Foreign electoral intervention

From Wikipedia, the free encyclopedia

Foreign electoral interventions are attempts by governments, covertly or overtly, to influence elections in another country.

Intervention measurements[edit]

Theoretical and empirical research on the effect of foreign electoral intervention had been characterized as weak overall as late as 2011; however, since then a number of such studies have been conducted.[1]

According to Dov H. Levin's 2020 book Meddling in the Ballot Box: The Causes and Effects of Partisan Electoral Interventions, the United States intervened in the largest number of foreign elections between 1946 and 2000.[2][3] A previous 2018 study by Levin found that foreign electoral interventions determined the identity of the winner in "many cases".[4] The study also found suggestive evidence that such interventions increased the risk of democratic breakdown in the targeted states.[4]

Among 938 "competitive national level executive elections" examined by Levin from 1946 to 2000,[a] the United States intervened in 81 foreign elections, while the Soviet Union or Russia intervened in 36 foreign elections. Combining these figures, the U.S. and Russia (including the Soviet Union) thus intervened in 117 of 938 competitive elections during this period—about one in nine—with the majority of those interventions (some 68%) being through covert, rather than overt, actions.[3]

Also "on average, an electoral intervention in favor of one side contesting the election will increase its vote share by about 3 percent," an effect large enough to have potentially changed the results in seven out of 14 U.S. presidential elections occurring after 1960.[3][b][c]

In contrast, a 2019 study by Lührmann et al. at the Varieties of Democracy Institute in Sweden summarized reports from each country to say that in 2018 the most intense interventions, by means of false information on key political issues, were by China in Taiwan and by Russia in Latvia; the next highest levels were in Bahrain, Qatar and Hungary; the lowest levels were in Trinidad and Tobago, Switzerland and Uruguay.[8][9][10]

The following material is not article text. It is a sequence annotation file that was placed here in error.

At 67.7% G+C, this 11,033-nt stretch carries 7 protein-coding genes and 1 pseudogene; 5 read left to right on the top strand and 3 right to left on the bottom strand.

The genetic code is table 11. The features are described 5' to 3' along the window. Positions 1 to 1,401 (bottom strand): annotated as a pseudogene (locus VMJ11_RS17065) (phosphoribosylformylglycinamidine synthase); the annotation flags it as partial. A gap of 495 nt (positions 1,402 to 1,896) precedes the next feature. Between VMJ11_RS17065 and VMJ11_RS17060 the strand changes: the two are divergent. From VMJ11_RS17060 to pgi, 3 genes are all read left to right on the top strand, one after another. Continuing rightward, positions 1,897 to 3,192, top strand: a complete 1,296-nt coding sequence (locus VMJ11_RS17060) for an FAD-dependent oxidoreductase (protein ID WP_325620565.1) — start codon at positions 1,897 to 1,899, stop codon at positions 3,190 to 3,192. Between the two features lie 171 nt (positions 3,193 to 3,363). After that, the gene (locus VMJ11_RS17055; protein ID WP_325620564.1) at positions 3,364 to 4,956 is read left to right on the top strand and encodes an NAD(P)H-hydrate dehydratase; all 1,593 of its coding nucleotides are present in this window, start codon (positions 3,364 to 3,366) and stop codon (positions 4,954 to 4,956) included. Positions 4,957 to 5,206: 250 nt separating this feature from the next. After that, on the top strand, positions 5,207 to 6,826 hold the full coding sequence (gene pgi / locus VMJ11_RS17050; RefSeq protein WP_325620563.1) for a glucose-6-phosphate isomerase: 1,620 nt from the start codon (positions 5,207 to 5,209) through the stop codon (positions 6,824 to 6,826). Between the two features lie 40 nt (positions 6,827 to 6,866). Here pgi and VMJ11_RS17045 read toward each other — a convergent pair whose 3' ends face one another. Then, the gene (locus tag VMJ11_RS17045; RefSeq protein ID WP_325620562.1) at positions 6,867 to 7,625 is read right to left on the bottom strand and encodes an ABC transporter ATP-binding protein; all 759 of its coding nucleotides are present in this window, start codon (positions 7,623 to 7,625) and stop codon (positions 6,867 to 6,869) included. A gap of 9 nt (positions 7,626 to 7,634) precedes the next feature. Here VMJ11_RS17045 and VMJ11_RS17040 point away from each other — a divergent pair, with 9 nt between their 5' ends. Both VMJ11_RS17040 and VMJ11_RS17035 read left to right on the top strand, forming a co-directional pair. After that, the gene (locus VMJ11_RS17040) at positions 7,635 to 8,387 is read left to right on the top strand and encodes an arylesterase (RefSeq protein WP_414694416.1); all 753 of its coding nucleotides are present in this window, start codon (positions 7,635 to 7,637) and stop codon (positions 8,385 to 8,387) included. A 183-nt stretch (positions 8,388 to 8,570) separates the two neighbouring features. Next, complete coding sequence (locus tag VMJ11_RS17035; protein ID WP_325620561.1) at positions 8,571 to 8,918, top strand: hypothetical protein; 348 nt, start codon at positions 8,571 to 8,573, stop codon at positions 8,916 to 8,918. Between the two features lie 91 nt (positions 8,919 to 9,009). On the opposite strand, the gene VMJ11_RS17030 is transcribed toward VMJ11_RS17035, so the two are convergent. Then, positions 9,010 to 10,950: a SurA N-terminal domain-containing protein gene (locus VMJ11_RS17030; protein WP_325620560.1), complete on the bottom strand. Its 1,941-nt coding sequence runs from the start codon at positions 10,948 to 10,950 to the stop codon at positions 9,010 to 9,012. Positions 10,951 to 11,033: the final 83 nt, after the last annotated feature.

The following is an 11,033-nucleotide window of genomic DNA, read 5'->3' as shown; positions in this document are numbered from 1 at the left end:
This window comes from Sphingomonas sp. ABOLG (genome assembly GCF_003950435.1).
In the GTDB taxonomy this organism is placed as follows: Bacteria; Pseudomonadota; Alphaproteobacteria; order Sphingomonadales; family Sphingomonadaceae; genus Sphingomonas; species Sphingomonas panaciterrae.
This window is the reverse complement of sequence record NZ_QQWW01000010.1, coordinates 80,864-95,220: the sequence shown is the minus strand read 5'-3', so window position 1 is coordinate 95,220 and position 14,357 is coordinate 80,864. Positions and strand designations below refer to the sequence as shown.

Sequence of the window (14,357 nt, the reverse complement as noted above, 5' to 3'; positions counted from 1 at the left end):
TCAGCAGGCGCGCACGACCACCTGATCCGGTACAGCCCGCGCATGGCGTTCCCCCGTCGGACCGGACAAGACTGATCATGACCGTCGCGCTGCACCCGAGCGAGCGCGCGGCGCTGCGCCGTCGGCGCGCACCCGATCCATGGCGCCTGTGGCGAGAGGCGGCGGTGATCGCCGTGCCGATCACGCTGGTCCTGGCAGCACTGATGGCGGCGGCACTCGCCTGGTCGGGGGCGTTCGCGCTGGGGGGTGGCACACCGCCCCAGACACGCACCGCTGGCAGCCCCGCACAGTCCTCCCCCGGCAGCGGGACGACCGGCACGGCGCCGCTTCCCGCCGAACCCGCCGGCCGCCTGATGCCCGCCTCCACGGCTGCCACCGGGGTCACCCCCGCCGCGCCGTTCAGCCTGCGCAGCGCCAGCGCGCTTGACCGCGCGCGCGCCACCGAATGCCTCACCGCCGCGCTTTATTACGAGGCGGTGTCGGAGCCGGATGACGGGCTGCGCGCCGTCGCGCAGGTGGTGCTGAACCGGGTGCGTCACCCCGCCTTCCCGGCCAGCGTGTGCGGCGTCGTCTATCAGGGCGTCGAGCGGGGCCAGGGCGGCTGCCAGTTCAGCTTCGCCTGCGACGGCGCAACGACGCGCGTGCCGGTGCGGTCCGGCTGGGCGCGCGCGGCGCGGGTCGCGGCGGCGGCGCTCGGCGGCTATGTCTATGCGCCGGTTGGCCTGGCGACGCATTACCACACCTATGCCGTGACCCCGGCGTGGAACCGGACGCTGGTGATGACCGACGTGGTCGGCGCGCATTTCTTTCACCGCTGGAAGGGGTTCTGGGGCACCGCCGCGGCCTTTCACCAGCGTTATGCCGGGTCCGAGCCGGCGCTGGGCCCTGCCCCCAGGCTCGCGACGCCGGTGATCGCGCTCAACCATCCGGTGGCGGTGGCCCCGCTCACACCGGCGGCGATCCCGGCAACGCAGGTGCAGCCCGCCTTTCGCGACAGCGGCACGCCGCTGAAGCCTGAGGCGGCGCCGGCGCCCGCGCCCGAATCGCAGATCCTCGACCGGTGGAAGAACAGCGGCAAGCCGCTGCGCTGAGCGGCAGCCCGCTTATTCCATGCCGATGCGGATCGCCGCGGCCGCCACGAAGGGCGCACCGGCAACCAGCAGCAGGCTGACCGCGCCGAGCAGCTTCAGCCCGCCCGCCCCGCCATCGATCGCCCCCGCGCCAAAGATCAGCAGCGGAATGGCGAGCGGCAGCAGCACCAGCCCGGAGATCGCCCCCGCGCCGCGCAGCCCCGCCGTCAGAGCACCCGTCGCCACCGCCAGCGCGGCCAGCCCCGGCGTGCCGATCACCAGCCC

Intervention types[edit]

In a 2012 study, Corstange and Marinov theorized that there are two types of foreign intervention:[5] partisan intervention, where the foreign power takes a stance on its support for one side, and process intervention, where the foreign power seeks "to support the rules of democratic contestation, irrespective of who wins". Their results from 1,703 participants found that partisan interventions had a polarizing effect on political and foreign relations views, with the side favored by the external power more likely to favor improvements in relations between the two, and having the converse effect for those opposed by the power.

In 2018, Jonathan Godinez further elaborated on Corstange and Marinov's theory by proposing that interventions can be specified as globally-motivated intervention, where "a country intervenes in the election of another country for the interests, betterment, or well-being of the international audience," and self-motivated intervention, where "a country intervenes in the election of another country to further the interests, betterment, or well-being of themselves."[11]

Godinez further theorized that the vested interest of an intervening country can be identified by examining a "threefold methodology": the tactics of intervention, stated motivation, and the magnitude of the intervention.[11]

Also in 2012, Shulman and Bloom theorized a number of distinct factors affecting the results of foreign interference:[1]

  • Agents of interference: each with a descending effect on resentment caused by their intervention, these being nations, international organizations, non-governmental organizations, and finally individuals.
  • Partisanship of interference: whether foreign actors intervene to affect institutions and process broadly, or intervene primarily to favor one side in a contest